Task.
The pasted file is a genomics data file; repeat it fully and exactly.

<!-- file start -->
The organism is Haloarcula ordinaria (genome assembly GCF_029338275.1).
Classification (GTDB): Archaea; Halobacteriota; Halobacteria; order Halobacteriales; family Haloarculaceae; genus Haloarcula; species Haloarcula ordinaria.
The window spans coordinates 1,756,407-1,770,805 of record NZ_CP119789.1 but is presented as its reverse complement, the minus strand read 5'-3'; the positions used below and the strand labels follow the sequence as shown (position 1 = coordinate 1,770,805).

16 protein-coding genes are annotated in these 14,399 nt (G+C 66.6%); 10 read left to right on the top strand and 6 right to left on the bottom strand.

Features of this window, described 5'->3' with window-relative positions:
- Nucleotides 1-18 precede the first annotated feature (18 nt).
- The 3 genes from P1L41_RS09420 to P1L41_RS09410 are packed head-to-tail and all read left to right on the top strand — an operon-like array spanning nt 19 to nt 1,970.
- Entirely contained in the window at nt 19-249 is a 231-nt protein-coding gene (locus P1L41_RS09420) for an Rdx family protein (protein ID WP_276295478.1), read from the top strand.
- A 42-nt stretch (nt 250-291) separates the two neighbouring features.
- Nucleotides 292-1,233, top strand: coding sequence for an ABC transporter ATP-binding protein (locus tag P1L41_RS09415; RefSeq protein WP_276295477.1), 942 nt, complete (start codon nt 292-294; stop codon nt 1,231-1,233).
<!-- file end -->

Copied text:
The organism is Haloarcula ordinaria (genome assembly GCF_029338275.1).
Classification (GTDB): Archaea; Halobacteriota; Halobacteria; order Halobacteriales; family Haloarculaceae; genus Haloarcula; species Haloarcula ordinaria.
The window spans coordinates 1,756,407-1,770,805 of record NZ_CP119789.1 but is presented as its reverse complement, the minus strand read 5'-3'; the positions used below and the strand labels follow the sequence as shown (position 1 = coordinate 1,770,805).

16 protein-coding genes are annotated in these 14,399 nt (G+C 66.6%); 10 read left to right on the top strand and 6 right to left on the bottom strand.

Features of this window, described 5'->3' with window-relative positions:
- Nucleotides 1-18 precede the first annotated feature (18 nt).
- The 3 genes from P1L41_RS09420 to P1L41_RS09410 are packed head-to-tail and all read left to right on the top strand — an operon-like array spanning nt 19 to nt 1,970.
- Entirely contained in the window at nt 19-249 is a 231-nt protein-coding gene (locus P1L41_RS09420) for an Rdx family protein (protein ID WP_276295478.1), read from the top strand.
- A 42-nt stretch (nt 250-291) separates the two neighbouring features.
- Nucleotides 292-1,233, top strand: coding sequence for an ABC transporter ATP-binding protein (locus tag P1L41_RS09415; RefSeq protein WP_276295477.1), 942 nt, complete (start codon nt 292-294; stop codon nt 1,231-1,233).